Engaging People in Change
The most critical success factor in creating successful change is the engagement of the stakeholders in the change. So who are these stakeholders? The answer is anyone who is actively involved in the change or impacted by the change.
Change will impact every individual and groups of individuals in different ways , so a “one size fits all” approach to engaging the individuals in the change will not optimise outcomes and lead to an efficient and effective change.
What do we mean by engagement in change?
Engagement fundamentally means commitment to the change and a willingness to take whatever actions are required for the role an individual holds in and organisation.
Ideally we want every stakeholder to be committed to change, and certainly the significant majority in advance of initiation phase.
How do individuals and groups react to change?
The leaders of organisations are usually the initiators of change, they are the people who have “Dissatisfaction with the current situation” and have identified the need for change. There is usually a small group who are pushing for the change. The majority are probably comfortable with the status –quo. So what happens at an individual level when change is suggested?
There are Four key phases of transition (Kubler-Ross) that occur normally these are sequential and individuals and groups proceed at different paces through each phase:
Denial:- This is the initial phase “There is no necessity to change”, “They are wrong everything is OK”, “This does not affect me” are the likely responses. Basically the individuals and groups are in their comfort zone and happy with the status quo. Fear of change often underpins the response and behaviours, because change can bring uncertainty and many individuals and groups do not like uncertainty.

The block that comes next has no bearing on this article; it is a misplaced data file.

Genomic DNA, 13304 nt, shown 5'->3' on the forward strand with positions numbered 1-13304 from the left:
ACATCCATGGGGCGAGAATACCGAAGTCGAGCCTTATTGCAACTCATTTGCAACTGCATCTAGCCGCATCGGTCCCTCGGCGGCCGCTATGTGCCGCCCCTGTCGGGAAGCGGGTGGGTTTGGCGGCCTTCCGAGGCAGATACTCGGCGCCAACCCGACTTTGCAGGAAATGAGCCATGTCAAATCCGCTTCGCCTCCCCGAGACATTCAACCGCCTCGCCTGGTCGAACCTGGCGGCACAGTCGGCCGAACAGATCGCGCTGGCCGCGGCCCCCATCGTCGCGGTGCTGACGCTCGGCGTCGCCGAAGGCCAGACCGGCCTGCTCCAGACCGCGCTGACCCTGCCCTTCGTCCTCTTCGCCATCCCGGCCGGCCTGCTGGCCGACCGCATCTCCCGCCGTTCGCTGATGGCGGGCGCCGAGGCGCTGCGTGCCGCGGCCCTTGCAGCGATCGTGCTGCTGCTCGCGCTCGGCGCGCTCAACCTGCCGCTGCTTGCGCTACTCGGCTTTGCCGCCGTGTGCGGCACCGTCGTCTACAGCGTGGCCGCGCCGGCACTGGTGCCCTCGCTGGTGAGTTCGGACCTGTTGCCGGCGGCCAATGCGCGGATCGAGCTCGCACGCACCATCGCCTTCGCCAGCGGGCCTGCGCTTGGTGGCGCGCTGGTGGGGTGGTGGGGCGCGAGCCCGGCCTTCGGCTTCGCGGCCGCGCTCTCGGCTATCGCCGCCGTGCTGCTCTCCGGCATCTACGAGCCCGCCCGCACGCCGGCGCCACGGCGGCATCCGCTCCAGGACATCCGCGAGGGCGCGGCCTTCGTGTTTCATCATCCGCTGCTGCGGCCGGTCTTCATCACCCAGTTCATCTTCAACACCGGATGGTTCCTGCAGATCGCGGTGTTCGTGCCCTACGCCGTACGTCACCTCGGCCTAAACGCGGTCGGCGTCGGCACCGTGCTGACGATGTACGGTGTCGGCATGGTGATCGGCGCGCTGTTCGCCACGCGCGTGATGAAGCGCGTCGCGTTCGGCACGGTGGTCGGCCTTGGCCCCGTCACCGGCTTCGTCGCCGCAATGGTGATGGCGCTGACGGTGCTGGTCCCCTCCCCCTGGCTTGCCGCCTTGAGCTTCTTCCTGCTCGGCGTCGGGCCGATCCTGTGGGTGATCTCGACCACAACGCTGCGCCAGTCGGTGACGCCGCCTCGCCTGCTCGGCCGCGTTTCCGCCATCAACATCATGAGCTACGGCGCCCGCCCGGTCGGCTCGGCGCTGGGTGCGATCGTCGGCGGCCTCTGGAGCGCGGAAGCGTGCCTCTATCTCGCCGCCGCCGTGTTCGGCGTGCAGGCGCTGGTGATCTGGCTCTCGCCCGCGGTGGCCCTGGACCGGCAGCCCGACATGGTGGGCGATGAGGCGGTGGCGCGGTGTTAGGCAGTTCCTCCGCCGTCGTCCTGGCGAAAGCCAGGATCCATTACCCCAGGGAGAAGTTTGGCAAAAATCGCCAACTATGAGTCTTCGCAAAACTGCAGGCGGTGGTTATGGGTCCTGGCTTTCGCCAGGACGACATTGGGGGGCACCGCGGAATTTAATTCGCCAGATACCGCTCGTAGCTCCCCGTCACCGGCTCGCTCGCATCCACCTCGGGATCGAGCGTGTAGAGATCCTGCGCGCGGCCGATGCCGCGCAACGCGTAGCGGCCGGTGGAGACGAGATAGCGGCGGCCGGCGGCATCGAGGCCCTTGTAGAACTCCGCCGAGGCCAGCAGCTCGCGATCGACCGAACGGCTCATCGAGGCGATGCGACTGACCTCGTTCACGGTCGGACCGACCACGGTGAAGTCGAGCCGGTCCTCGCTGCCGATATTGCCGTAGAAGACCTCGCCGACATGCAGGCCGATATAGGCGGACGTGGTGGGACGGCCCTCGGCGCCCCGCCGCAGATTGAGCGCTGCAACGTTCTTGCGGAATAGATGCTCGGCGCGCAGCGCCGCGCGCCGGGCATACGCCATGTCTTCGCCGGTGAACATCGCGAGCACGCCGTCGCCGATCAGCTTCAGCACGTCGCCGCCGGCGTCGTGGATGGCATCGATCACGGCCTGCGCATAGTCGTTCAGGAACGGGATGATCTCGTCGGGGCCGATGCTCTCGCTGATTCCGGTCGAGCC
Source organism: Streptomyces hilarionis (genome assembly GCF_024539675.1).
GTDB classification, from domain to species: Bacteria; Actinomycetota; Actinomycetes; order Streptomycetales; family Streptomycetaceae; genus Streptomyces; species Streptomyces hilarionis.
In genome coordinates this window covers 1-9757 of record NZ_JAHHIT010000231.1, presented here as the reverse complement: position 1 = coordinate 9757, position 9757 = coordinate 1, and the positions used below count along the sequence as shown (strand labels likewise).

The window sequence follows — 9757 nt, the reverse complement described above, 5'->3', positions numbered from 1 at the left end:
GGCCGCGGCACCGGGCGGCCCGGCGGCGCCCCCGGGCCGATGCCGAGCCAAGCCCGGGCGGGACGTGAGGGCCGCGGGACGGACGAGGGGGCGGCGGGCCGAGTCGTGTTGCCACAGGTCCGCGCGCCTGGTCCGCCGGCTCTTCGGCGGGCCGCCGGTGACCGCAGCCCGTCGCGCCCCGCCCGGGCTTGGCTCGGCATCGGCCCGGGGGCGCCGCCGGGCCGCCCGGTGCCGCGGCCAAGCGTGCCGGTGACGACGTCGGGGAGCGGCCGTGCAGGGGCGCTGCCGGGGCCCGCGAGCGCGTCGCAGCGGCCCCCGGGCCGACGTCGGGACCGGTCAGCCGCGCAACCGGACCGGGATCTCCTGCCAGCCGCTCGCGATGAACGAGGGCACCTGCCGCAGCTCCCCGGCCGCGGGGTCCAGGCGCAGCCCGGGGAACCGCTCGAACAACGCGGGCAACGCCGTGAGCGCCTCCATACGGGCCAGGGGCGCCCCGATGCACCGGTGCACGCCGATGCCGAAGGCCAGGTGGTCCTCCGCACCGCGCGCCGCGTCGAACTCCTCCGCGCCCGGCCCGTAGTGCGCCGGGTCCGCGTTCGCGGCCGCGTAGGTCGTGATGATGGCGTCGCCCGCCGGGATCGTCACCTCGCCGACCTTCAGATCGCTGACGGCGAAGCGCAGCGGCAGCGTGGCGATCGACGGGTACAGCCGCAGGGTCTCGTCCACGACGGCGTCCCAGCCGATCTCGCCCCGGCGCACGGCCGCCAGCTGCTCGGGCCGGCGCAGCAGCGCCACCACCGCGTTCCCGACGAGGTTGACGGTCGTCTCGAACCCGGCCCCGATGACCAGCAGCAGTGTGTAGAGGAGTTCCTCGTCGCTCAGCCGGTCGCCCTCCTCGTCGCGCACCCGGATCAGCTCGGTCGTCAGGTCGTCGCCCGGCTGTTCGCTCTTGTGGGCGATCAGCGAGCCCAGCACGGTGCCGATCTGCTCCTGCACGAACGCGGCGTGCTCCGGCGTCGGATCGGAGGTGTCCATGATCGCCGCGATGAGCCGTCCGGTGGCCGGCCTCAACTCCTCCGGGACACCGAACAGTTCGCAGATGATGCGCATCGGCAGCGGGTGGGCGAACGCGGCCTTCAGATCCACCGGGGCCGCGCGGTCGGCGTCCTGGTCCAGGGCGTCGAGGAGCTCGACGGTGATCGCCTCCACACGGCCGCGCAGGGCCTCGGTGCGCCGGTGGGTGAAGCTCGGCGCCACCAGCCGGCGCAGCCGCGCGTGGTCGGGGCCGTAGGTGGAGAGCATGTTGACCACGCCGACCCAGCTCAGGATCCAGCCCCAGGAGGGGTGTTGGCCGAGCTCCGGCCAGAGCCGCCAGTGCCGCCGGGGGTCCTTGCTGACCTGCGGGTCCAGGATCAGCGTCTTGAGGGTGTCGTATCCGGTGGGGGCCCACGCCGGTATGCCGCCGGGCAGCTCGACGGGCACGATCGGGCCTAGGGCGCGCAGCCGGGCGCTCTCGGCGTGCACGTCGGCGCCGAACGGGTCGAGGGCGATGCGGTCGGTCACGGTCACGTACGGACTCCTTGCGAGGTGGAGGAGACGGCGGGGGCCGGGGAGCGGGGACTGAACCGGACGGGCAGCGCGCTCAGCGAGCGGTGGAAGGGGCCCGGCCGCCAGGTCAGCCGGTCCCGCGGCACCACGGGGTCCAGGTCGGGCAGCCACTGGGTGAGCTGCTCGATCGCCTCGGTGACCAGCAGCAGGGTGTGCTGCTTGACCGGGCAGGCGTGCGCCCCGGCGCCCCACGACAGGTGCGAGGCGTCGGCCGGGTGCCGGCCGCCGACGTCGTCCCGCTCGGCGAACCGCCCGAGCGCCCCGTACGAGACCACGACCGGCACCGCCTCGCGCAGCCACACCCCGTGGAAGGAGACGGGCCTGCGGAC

Resistance:- “Over my/our dead body will that happen here”, “They can do what they want but I/we am/are not changing (Need to change)”. Because fundamental individual and organisation behavioural psychology is at play the natural response is to resist change by either doing nothing, by being very vocal about “why we don’t need to change” or by attempting in some cases to disrupt the change.
Exploration:- The third phase occurs as a result of good change management practice or as a result of “Things are moving ahead and I/we might get left behind”, “Maybe there is something in this”. Individuals and groups start to explore and understand and perhaps look for ways that will allow them support the change that do not make them look like they have completed a U-turn. They are trying to understand and justify why they should engage in the change.
Commitment:- This is the final phase where individuals and groups accept that the status quo (current situation) is unsatisfactory and there is a need to change and they are willing to make and support that change.
A good change leader and facilitator will be able to observe through behaviours and actions which stage and individual and group are functioning at and take the appropriate interventions to move them through the transition process.
It is essential that change leaders and facilitators understand that people and groups will move at different paces, also that regression can occur in the process if not managed effectively.
An effective change plan will have people, processes, tools and supports in place to take the individuals, groups and organisations through the transition phases as fast as possible.
In our next paper and blog we will look at the components of an effective change Process.